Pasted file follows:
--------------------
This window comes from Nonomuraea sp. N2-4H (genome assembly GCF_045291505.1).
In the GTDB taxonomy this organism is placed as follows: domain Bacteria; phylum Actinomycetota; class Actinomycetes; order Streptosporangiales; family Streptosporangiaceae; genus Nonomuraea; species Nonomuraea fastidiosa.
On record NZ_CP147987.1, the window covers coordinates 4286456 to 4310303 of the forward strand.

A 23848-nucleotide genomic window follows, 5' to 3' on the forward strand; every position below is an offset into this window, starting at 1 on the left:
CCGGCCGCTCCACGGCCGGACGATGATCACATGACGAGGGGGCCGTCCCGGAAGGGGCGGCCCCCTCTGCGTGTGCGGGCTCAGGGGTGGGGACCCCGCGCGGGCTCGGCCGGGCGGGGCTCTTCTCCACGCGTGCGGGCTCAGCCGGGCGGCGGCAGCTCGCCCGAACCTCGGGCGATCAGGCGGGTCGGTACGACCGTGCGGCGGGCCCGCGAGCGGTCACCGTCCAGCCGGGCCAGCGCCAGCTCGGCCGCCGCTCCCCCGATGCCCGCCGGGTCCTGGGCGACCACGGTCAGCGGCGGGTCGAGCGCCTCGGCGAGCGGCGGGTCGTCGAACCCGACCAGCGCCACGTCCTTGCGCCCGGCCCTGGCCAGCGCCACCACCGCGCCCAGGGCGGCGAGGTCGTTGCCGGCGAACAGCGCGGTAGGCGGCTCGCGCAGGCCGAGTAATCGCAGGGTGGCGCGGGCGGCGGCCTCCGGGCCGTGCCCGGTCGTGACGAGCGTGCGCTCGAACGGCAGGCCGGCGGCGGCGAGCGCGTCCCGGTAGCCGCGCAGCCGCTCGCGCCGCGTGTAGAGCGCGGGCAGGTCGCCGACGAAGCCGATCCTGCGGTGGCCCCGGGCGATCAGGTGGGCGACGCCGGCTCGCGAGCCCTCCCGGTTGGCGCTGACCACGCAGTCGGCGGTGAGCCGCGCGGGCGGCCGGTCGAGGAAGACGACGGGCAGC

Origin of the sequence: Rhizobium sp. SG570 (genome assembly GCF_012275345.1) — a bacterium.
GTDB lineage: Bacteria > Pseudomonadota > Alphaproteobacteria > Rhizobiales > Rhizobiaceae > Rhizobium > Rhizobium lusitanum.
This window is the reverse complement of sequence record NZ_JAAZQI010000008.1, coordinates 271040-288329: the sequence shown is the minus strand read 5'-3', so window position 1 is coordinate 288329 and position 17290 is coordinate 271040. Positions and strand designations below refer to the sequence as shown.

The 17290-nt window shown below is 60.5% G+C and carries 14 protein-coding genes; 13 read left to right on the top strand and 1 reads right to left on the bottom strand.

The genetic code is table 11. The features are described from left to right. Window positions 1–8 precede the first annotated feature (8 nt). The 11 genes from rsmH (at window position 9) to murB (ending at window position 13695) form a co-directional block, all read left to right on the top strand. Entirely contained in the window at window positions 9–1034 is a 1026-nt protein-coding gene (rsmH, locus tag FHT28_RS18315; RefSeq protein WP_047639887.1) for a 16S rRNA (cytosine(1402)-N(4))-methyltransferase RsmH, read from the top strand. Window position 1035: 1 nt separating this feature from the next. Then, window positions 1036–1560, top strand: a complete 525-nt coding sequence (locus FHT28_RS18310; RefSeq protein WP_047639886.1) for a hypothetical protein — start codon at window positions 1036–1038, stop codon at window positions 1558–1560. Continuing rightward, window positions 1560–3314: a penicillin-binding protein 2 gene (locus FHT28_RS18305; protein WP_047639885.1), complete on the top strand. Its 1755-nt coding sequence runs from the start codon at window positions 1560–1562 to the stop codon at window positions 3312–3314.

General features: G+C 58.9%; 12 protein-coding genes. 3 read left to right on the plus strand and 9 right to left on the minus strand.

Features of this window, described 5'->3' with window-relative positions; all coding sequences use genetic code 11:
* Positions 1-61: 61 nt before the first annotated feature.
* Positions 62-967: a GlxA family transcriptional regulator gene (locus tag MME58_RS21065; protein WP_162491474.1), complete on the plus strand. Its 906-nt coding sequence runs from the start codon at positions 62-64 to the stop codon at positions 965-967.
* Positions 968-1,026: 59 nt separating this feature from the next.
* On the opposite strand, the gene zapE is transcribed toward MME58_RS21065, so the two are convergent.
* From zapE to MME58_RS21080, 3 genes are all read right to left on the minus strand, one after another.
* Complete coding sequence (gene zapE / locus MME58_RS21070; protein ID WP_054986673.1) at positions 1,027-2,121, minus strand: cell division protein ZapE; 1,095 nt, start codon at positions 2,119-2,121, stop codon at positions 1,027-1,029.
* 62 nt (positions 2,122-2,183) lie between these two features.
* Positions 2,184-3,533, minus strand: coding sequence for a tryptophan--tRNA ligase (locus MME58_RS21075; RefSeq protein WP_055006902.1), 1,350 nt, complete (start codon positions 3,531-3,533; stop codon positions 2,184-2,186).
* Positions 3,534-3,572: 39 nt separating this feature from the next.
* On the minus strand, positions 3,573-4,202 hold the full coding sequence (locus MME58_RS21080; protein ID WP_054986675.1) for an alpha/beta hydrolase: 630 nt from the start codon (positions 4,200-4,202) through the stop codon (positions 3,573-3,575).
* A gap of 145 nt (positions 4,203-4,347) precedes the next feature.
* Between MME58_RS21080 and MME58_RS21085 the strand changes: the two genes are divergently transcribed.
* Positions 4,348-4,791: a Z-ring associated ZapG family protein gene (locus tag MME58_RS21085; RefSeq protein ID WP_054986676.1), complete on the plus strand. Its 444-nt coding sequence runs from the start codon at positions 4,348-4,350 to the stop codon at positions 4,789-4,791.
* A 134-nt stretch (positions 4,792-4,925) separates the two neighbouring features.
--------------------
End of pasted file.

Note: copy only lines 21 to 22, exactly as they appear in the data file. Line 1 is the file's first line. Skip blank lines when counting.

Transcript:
* Positions 3,534-3,572: 39 nt separating this feature from the next.
* On the minus strand, positions 3,573-4,202 hold the full coding sequence (locus MME58_RS21080; protein ID WP_054986675.1) for an alpha/beta hydrolase: 630 nt from the start codon (positions 4,200-4,202) through the stop codon (positions 3,573-3,575).